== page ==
In an innovative approach, a math curriculum based on karate motivates students with rewards showing their “belt” level in math proficiency. The lessons are designed to reflect the discipline and learning style of martial arts lessons. At North Walpole Elementary School, teachers — or should we say, “sensei” — Christine Broadley and Nancy LeClair developed Karate Math this year to help their students improve their fluency with addition, subtraction, multiplication and division.
Students have to know the basics of math to get to higher-level thinking, and if they struggle with those, that makes the next levels all the more difficult, Broadley, who teaches 2nd grade, said.
And so with Karate Math, students can’t earn their next belt until they’ve showed that they’ve mastered the skills required at the previous level. Broadley and LeClair designed nine levels, or belts, with a set of math skills for each grade level attached to each one.
For example, in 3rd grade, to earn a white belt, the first level, students have to know subtraction of zeros, ones, twos and threes.
Students have one minute to answer all 25 questions on a quiz correctly.
Broadley and LeClair are the first to admit they’re no martial arts masters.
“Quite honestly, we’re not even sure if (the belts) align with the real way karate goes,” 3rd-grade teacher LeClair said.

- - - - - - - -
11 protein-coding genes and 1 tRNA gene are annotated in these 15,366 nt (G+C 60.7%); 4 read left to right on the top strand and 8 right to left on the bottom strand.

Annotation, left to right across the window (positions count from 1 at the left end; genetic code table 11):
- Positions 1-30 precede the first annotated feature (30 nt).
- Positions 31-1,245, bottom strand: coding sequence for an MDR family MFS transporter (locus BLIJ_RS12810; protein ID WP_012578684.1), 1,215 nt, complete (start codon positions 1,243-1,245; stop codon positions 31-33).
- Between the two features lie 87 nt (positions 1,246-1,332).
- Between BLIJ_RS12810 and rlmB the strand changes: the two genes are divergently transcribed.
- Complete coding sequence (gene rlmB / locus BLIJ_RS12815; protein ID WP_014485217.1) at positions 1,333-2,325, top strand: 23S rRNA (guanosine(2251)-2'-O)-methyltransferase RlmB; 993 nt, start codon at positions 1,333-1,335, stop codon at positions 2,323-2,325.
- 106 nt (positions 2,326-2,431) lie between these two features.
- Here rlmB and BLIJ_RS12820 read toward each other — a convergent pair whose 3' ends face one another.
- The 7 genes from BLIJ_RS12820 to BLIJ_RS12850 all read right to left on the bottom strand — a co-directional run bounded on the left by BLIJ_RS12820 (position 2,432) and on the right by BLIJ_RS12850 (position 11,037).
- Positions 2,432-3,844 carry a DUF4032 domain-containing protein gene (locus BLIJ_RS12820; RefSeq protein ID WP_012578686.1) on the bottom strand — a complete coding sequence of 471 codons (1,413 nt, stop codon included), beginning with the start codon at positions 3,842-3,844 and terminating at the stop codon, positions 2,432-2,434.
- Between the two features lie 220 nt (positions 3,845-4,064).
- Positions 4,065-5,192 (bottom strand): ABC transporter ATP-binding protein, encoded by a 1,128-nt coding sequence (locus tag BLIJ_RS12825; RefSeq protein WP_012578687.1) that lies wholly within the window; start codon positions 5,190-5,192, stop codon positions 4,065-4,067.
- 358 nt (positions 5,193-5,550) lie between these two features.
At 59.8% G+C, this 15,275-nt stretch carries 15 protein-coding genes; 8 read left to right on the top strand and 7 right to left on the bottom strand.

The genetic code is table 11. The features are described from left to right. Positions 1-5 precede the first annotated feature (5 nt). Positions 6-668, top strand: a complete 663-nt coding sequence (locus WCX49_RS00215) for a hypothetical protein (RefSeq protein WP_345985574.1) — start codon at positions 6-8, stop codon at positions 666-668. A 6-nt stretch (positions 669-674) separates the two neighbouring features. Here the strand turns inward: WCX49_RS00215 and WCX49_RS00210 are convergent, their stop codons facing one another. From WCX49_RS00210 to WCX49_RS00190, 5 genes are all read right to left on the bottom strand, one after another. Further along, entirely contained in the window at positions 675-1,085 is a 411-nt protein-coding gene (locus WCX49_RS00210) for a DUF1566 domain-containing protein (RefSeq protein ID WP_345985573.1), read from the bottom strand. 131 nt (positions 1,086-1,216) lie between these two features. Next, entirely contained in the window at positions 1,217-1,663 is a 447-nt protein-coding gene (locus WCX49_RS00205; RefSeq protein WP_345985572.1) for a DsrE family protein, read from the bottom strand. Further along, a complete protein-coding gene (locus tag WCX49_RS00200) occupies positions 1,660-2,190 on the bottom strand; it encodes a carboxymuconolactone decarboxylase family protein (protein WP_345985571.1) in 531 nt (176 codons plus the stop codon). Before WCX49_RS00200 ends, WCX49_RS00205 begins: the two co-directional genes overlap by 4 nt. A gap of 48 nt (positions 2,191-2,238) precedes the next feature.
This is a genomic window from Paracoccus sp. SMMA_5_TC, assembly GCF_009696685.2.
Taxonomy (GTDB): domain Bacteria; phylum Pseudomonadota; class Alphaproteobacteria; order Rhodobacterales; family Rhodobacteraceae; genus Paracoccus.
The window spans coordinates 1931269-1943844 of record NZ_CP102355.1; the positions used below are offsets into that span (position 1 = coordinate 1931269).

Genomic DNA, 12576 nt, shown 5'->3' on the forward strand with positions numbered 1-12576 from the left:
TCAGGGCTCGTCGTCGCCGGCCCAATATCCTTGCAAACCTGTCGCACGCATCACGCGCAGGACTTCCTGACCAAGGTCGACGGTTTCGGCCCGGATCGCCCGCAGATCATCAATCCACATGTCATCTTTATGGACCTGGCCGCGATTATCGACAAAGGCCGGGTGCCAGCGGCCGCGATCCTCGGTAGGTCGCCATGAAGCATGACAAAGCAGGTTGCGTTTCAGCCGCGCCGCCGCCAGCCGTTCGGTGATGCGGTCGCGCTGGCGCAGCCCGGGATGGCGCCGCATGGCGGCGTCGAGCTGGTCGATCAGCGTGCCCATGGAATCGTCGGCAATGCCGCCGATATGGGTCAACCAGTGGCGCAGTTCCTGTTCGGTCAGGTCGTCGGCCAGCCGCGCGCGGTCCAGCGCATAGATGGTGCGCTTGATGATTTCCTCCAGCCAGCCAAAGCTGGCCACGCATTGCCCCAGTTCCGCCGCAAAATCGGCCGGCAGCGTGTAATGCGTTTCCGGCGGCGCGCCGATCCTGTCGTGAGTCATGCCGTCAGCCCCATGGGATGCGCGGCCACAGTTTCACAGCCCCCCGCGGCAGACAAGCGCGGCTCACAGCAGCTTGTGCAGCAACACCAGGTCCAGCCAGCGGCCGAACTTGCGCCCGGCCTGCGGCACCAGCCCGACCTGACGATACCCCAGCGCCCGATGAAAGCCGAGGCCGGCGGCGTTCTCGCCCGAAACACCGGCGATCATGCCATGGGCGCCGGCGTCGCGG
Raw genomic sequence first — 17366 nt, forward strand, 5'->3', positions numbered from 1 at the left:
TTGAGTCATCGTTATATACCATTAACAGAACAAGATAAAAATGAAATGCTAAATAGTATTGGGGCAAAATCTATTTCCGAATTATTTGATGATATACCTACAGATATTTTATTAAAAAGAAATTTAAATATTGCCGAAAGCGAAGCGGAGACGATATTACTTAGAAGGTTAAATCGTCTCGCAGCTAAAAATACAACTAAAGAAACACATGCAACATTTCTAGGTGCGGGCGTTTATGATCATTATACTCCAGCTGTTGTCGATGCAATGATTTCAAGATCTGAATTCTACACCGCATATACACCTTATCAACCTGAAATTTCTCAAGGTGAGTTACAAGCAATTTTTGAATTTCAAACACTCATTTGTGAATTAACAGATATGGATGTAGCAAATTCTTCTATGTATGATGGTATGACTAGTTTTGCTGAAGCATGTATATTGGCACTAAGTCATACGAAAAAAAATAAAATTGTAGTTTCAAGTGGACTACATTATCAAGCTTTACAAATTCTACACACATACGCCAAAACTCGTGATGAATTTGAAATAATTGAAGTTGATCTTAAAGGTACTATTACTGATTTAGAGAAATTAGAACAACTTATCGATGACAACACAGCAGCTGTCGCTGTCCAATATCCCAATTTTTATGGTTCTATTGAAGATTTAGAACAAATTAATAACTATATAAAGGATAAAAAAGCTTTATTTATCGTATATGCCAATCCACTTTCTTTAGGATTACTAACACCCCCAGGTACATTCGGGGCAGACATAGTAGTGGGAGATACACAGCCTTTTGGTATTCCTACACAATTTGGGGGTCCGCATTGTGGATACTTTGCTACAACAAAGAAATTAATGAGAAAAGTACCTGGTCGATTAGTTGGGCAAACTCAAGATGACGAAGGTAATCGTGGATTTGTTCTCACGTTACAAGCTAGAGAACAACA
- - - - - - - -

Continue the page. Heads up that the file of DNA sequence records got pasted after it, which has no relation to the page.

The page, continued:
But the analogy between math and martial arts and the idea of advancing up the karate chain has so far kept the students excited and encouraged to study. All of the students at the 2nd- through 4th-grade school are participating in the year-long challenge.
At a kickoff event for the challenge in September, a local kung fu instructor presented to the students and showed them some moves, Broadley said.
“He also talked about perseverance and how karate and math are linked together by having to build your skills to get to the next level,” Broadley said.
The teachers knew they needed to make the challenge fun for the students, so they designed prizes to push students to try for the next level, LeClair said. The first prize is given out after the orange belt (the third level), and is a small necklace with a charm that says “happy wisdom.”
“Which the kids like, but what they love,” she said, drawing out that last word, “is when they reach the blue belt and they get a samurai headband.”
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